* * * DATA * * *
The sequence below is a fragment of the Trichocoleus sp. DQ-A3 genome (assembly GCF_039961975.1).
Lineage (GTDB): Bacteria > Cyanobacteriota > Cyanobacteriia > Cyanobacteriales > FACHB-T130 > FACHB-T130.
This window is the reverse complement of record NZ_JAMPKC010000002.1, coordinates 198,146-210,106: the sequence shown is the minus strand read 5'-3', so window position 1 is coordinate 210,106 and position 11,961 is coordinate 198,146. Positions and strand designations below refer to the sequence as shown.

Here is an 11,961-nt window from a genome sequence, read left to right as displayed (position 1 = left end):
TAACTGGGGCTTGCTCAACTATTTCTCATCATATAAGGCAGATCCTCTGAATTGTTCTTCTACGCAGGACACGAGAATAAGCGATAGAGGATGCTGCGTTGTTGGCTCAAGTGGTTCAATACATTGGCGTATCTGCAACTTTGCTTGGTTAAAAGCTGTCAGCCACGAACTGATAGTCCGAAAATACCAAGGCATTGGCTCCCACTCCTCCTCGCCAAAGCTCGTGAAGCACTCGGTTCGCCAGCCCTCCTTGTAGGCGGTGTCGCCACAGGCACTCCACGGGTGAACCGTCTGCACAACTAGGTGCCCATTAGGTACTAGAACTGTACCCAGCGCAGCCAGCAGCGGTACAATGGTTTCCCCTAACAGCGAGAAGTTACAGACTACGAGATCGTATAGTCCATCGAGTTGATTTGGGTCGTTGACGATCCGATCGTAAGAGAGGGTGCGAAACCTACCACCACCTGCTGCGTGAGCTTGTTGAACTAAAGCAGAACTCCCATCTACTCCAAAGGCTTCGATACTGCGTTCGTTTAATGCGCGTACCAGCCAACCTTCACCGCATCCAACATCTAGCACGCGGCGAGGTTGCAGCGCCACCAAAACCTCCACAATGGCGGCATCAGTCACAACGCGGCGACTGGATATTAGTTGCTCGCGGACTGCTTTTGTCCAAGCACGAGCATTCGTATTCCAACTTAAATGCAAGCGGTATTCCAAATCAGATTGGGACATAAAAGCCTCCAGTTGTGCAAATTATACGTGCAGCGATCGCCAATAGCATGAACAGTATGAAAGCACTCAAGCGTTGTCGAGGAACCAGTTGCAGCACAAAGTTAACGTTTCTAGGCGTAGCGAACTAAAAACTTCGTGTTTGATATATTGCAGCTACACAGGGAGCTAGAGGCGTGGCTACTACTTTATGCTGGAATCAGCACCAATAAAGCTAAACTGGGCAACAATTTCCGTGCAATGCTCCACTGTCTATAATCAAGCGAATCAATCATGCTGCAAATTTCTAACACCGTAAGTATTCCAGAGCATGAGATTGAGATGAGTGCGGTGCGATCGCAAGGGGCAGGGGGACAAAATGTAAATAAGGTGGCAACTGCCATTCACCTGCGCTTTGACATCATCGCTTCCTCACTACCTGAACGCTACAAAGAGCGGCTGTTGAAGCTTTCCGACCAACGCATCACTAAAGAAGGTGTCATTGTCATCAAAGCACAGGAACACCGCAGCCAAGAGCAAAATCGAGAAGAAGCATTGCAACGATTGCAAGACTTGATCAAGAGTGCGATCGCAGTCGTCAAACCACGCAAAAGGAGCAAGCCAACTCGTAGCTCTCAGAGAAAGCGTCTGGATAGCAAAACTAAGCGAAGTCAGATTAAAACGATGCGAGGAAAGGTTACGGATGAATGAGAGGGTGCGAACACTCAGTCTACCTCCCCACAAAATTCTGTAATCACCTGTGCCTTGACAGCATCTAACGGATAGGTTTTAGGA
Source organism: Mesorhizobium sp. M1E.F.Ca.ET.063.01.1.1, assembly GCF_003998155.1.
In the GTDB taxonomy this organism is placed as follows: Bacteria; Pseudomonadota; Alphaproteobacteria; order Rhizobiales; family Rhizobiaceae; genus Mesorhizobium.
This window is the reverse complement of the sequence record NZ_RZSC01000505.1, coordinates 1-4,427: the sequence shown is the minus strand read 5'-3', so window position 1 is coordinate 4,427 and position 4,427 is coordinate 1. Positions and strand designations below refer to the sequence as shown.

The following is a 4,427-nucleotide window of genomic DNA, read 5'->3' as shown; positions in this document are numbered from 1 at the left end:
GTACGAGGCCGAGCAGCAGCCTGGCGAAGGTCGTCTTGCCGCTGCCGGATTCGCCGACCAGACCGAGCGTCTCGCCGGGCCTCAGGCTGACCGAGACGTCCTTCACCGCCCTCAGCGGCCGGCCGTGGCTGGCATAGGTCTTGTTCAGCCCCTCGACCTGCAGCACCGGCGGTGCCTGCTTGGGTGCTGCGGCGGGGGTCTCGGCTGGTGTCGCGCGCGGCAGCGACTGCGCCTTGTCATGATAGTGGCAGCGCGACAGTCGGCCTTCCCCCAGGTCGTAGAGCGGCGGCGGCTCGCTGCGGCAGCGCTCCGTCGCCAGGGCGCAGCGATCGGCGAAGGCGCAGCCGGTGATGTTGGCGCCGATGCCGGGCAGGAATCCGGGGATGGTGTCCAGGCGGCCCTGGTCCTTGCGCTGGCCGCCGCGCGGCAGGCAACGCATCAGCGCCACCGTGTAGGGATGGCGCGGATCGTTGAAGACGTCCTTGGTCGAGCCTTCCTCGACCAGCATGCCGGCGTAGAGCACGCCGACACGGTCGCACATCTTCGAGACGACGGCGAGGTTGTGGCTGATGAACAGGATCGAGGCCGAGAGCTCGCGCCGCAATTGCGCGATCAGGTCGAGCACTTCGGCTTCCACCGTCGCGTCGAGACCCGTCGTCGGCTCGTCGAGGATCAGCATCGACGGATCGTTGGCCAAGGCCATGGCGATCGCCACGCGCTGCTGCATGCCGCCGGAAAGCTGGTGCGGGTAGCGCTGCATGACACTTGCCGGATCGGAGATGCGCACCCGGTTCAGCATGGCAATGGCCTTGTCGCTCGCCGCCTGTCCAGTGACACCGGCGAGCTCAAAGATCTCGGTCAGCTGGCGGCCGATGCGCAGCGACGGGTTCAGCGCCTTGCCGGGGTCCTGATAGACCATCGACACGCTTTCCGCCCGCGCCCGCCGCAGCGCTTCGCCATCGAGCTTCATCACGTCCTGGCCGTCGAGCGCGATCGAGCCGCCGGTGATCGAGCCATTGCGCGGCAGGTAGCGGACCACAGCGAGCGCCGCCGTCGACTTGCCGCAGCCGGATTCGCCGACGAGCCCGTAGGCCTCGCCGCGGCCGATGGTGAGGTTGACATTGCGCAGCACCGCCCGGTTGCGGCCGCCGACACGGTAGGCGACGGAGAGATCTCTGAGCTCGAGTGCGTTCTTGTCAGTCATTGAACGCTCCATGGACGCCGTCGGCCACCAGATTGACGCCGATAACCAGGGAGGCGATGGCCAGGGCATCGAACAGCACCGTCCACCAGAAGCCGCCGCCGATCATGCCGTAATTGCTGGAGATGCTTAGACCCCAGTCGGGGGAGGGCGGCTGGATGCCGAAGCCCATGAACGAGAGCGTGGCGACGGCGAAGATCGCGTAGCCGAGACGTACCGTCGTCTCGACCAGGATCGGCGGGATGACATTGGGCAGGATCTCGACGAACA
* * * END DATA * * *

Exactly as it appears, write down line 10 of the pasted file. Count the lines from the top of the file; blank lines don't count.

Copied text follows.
GTACGAGGCCGAGCAGCAGCCTGGCGAAGGTCGTCTTGCCGCTGCCGGATTCGCCGACCAGACCGAGCGTCTCGCCGGGCCTCAGGCTGACCGAGACGTCCTTCACCGCCCTCAGCGGCCGGCCGTGGCTGGCATAGGTCTTGTTCAGCCCCTCGACCTGCAGCACCGGCGGTGCCTGCTTGGGTGCTGCGGCGGGGGTCTCGGCTGGTGTCGCGCGCGGCAGCGACTGCGCCTTGTCATGATAGTGGCAGCGCGACAGTCGGCCTTCCCCCAGGTCGTAGAGCGGCGGCGGCTCGCTGCGGCAGCGCTCCGTCGCCAGGGCGCAGCGATCGGCGAAGGCGCAGCCGGTGATGTTGGCGCCGATGCCGGGCAGGAATCCGGGGATGGTGTCCAGGCGGCCCTGGTCCTTGCGCTGGCCGCCGCGCGGCAGGCAACGCATCAGCGCCACCGTGTAGGGATGGCGCGGATCGTTGAAGACGTCCTTGGTCGAGCCTTCCTCGACCAGCATGCCGGCGTAGAGCACGCCGACACGGTCGCACATCTTCGAGACGACGGCGAGGTTGTGGCTGATGAACAGGATCGAGGCCGAGAGCTCGCGCCGCAATTGCGCGATCAGGTCGAGCACTTCGGCTTCCACCGTCGCGTCGAGACCCGTCGTCGGCTCGTCGAGGATCAGCATCGACGGATCGTTGGCCAAGGCCATGGCGATCGCCACGCGCTGCTGCATGCCGCCGGAAAGCTGGTGCGGGTAGCGCTGCATGACACTTGCCGGATCGGAGATGCGCACCCGGTTCAGCATGGCAATGGCCTTGTCGCTCGCCGCCTGTCCAGTGACACCGGCGAGCTCAAAGATCTCGGTCAGCTGGCGGCCGATGCGCAGCGACGGGTTCAGCGCCTTGCCGGGGTCCTGATAGACCATCGACACGCTTTCCGCCCGCGCCCGCCGCAGCGCTTCGCCATCGAGCTTCATCACGTCCTGGCCGTCGAGCGCGATCGAGCCGCCGGTGATCGAGCCATTGCGCGGCAGGTAGCGGACCACAGCGAGCGCCGCCGTCGACTTGCCGCAGCCGGATTCGCCGACGAGCCCGTAGGCCTCGCCGCGGCCGATGGTGAGGTTGACATTGCGCAGCACCGCCCGGTTGCGGCCGCCGACACGGTAGGCGACGGAGAGATCTCTGAGCTCGAGTGCGTTCTTGTCAGTCATTGAACGCTCCATGGACGCCGTCGGCCACCAGATTGACGCCGATAACCAGGGAGGCGATGGCCAGGGCATCGAACAGCACCGTCCACCAGAAGCCGCCGCCGATCATGCCGTAATTGCTGGAGATGCTTAGACCCCAGTCGGGGGAGGGCGGCTGGATGCCGAAGCCCATGAACGAGAGCGTGGCGACGGCGAAGATCGCGTAGCCGAGACGTACCGTCGTCTCGACCAGGATCGGCGGGATGACATTGGGCAGGATCTCGACGAACA